Review: This Savage Song by Victoria Schwab

This Savage Song (Monsters of Verity, #1)
The city of Verity has been overrun with monsters, born from the worst of human evil. In North Verity, the Corsai and the Malchai run free. Under the rule of Callum Harker, the monsters kill any human who has not paid for protection. In the South, Henry Flynn hunts the monsters who cross the border into his territory, aided by the most dangerous and darkest monsters of them all—the Sunai, dark creatures who use music to steal their victim’s souls.

As one of only three Sunai in existence, August Flynn has always wanted to play a bigger role in the war between the north and the south. When the chance arises to keep an eye on Kate Harker, daughter of the leader of North Verity, August jumps on it.
When Kate discovers August’s secret, the pair find themselves running for their lives and battling monsters from both sides of the wall. As the city dissolves into chaos, it’s up to them to foster a peace between monsters and humans.

It's rare that I have to make notes whilst reading a book but I actually found it necessary whilst reading This Savage Song because I had so many thoughts going through my head throughout! Looking back, my notes are pretty illegible and incomprehensible. I think that's probably a good thing.

This Savage Song is the first book by Schwab that I've read. I know, that's pretty much sacrilege for a YA blogger, especially one that's been blogging as long as me (6 years this summer), but I guess I just never got round to it. I regret that, because This Savage Song  was one of the most well formed that I have ever read. The world building, the characters, the messages included - it was so well done.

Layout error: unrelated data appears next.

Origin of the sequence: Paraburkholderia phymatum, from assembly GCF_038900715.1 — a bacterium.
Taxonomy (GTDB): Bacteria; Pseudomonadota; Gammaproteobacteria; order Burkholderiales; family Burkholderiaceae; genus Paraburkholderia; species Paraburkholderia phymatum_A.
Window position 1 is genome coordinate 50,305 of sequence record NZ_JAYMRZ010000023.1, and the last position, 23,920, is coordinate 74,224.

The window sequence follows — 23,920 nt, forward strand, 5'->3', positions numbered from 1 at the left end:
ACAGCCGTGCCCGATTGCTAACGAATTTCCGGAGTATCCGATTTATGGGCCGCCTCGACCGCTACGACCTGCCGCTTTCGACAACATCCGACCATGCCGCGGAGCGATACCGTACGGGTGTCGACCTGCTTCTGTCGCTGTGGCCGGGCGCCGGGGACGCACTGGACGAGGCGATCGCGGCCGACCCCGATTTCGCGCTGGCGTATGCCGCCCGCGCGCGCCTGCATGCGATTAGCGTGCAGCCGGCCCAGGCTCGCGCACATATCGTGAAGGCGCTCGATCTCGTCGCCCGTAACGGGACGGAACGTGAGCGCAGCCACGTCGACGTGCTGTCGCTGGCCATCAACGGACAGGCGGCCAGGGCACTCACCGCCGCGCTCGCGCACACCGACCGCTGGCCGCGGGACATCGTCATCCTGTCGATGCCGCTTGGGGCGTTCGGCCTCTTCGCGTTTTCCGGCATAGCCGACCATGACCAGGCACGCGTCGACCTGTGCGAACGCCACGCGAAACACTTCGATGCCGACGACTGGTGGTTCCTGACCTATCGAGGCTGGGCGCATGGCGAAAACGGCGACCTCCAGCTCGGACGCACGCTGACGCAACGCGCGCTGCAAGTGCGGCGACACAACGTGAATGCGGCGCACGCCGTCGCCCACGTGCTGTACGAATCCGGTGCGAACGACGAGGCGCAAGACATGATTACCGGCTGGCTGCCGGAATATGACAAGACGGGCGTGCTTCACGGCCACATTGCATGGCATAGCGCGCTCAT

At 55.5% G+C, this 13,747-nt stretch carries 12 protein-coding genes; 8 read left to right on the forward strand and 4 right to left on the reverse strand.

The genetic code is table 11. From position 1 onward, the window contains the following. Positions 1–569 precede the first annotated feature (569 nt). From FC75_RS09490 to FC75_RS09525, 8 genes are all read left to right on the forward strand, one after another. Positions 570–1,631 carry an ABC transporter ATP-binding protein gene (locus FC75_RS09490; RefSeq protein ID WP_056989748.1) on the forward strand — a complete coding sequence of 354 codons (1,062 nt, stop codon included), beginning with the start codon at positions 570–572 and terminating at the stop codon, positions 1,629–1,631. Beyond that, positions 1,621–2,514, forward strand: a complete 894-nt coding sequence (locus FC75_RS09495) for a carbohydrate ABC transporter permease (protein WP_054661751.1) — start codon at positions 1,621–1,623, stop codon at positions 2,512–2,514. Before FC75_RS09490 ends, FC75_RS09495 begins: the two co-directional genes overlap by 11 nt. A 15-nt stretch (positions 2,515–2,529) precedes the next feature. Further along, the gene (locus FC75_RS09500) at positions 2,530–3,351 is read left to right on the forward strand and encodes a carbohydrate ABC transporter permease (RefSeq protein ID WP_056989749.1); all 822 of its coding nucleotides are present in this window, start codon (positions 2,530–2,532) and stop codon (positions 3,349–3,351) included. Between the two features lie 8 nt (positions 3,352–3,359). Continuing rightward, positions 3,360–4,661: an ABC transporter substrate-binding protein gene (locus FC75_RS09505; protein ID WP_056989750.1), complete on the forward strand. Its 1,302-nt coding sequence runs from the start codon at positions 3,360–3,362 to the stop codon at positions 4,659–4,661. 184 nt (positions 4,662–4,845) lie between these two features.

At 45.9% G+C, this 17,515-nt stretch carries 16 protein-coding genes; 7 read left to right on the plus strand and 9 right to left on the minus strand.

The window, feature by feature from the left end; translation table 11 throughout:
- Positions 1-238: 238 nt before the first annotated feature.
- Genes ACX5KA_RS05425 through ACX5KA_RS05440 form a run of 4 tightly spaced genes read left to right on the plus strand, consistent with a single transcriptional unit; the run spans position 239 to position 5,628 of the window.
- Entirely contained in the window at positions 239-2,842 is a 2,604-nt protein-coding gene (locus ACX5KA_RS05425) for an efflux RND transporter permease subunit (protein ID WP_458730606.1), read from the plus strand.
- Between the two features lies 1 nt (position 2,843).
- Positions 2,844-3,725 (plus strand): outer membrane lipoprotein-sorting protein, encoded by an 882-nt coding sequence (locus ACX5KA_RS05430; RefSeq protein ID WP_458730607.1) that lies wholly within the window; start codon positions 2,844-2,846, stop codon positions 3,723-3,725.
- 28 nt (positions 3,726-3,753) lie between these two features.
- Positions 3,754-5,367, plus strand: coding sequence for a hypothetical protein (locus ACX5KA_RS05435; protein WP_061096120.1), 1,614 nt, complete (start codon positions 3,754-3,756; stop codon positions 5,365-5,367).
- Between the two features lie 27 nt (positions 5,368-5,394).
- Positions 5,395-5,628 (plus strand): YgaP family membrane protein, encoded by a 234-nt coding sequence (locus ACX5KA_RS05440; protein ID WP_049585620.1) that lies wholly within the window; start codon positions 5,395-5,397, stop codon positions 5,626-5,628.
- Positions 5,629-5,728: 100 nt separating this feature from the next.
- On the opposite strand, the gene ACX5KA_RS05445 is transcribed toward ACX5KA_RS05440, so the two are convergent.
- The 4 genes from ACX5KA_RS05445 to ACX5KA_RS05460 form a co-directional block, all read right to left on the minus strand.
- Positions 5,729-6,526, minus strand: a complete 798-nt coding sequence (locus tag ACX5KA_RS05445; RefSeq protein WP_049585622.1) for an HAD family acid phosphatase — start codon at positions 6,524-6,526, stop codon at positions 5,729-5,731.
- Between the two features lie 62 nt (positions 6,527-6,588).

I loved the blurred lines that Schwab creates: To start with we are told that monsters are monsters and humans are good, but then we are brought to question this outlook when we meet August. This was a well done plot point and runs through the entirity of this book. I love it when things are introduced as black and white then the reader sees the grey space. 

What really stood out to me was the love story, or the lack of one. I was expecting a Romeo and Juliet impossible love sort of thing. The romance was there, in the tiniest of hints, but it wasn't a central point of the book - in fact, it's very nearly not there at all. This was refreshing, especially since August and Kate were brilliant characters in their own ways and they didn't need anything to distract from that.

If I had anything to knock in this book, it's that the information is fed to us very slowly and as a result I felt at stages that I had no clue what was going on. i hate info-dumping, but it may have been a little necessary at points in this book. Still, if you can't already tell, I loved this book and really can't complain about much in it...

Book released 7th June 2016 by Greenwillow Books
Book received from the publisher/author in exchange for an honest review

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